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Understanding Cataracts

Understanding Cataracts

by Tracy Ravin, MD

Cataracts are a leading cause of curable blindness worldwide. In the , no one should go blind from cataracts with proper care of an ophthalmologist. Formation of a cataract is a normal aging process of the lens inside the eye. The lens is the part of the eye that helps focus light rays on the retina (the back layer of the eye). Early in life, the lens is transparent and lets the light pass through; with time the lens becomes cloudy and then is called a cataract. When the cataract gets cloudy enough to interfere with a persons’ vision, cataract surgery should be considered. This article will address common questions people have about cataracts.

What Causes Cataracts?
In most cases, the answer is age. Cataracts form slowly and cause no pain. Rarely, babies can be born with a cloudy lens called a congenital cataract. Some things that speed the development of cataracts include: long-term use of corticosteroids, alcoholism, diabetes mellitus, eye injury, smoking, and long-time exposure to ultra-violet (UV) light.

How Will I Know If I Have a Cataract?
Many people have cataracts without knowing it. This is because in the early stages the cataract does not interfere with vision. As the lens gets thicker, it has more power within the eye which can actually improve reading vision, sometimes called “second sight.” With time, the lens becomes cloudier and may cause a gradual blurring of vision. This is often noticed as a difficulty reading road signs when driving. Night driving can also be affected. Haloes around lights are often seen. Sensitivity to bright light or decreased vision in bright light are common complaints. Ability to distinguish or perceive colors may be impaired.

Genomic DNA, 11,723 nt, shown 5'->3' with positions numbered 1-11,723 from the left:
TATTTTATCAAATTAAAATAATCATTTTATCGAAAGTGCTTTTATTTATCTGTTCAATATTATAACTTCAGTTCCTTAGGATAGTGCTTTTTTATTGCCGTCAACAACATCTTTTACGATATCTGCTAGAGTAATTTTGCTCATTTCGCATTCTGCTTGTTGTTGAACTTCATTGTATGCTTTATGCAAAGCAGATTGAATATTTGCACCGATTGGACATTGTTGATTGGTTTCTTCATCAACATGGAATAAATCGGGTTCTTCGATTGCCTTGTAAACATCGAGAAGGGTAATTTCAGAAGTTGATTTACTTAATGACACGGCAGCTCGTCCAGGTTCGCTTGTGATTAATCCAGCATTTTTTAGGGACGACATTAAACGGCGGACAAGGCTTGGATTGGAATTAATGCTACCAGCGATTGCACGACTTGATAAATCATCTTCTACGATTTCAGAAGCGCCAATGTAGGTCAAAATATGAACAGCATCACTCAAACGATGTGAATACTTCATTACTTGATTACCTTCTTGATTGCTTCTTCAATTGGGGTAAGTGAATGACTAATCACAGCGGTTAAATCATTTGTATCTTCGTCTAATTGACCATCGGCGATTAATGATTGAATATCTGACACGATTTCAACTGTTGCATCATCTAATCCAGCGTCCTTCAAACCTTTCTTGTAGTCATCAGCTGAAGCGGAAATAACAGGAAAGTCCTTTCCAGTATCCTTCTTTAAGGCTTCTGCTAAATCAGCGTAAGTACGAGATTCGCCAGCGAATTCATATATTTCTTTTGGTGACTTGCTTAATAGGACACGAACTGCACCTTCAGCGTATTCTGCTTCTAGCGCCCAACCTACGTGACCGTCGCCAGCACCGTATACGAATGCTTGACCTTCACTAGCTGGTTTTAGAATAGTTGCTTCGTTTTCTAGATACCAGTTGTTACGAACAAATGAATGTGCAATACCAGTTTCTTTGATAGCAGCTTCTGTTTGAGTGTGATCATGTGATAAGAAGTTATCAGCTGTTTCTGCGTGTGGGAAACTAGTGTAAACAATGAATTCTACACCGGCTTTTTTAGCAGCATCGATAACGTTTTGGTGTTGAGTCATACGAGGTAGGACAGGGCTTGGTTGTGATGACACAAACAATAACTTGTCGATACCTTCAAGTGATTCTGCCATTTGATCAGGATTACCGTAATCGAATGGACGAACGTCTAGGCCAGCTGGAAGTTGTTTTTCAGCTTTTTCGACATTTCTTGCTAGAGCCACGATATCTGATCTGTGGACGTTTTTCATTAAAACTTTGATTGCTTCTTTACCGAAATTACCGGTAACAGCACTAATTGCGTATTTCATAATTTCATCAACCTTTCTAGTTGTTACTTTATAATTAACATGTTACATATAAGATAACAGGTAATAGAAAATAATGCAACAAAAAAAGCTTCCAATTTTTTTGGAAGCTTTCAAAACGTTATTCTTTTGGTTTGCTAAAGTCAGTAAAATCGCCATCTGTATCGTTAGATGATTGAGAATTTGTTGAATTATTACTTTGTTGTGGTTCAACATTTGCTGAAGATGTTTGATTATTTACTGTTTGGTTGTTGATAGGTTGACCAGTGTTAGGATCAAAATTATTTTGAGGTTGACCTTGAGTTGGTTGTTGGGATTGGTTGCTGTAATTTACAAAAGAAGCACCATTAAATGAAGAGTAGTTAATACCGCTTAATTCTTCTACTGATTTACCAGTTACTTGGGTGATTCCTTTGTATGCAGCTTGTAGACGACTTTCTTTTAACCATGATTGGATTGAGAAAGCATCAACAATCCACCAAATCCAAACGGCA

How Are Cataracts Treated?
For early stage cataract, changing glasses prescription may improve vision. There are no medications or eye-drops that will help. When cataracts are interfering with normal activities of daily living, surgery should be considered.

Florida Eye Associates’ surgeons usually remove cataracts under local anesthesia in our ambulatory surgery center. The surgeon makes a tiny incision and the clouded lens is removed through “phacoemulsification,” a process that uses ultrasound power to liquefy the lens so it can be withdrawn. A clear lens implant is then placed in the sac that used to hold the cataract.

The power of the lens implant is adjusted according to measurements taken before surgery. With the proper lens implant, sometimes the need for glasses can be eliminated. A common misconception that lasers are used in cataract surgery is not true, although laser treatment may be done at some point after cataract surgery. Cataract surgery is covered by insurance and Medicare.

How Long Is Recovery from Surgery?
Patients go home the same day after cataract surgery. Most patients have no pain, only a scratchy or sandy feeling in the eye. Most people return to their normal activities within a day or two after surgery. Eye drops are used after surgery and avoiding heavy lifting or rubbing of the operated eye are recommended. Other instructions depend on the physician’s preferences.

Can Cataracts Come Back?
No. Once removed, cataracts cannot grow back. Sometimes a film can grow behind the lens implant and cause cloudy vision to return. This membrane can be removed with a laser and does not grow back.

Tracy Ravin, MD is a comprehensive ophthalmologist with Florida Eye Associates. She is accepting new patients at her offices in Melbourne and Cocoa Beach and can be reached at 321-392-4322.


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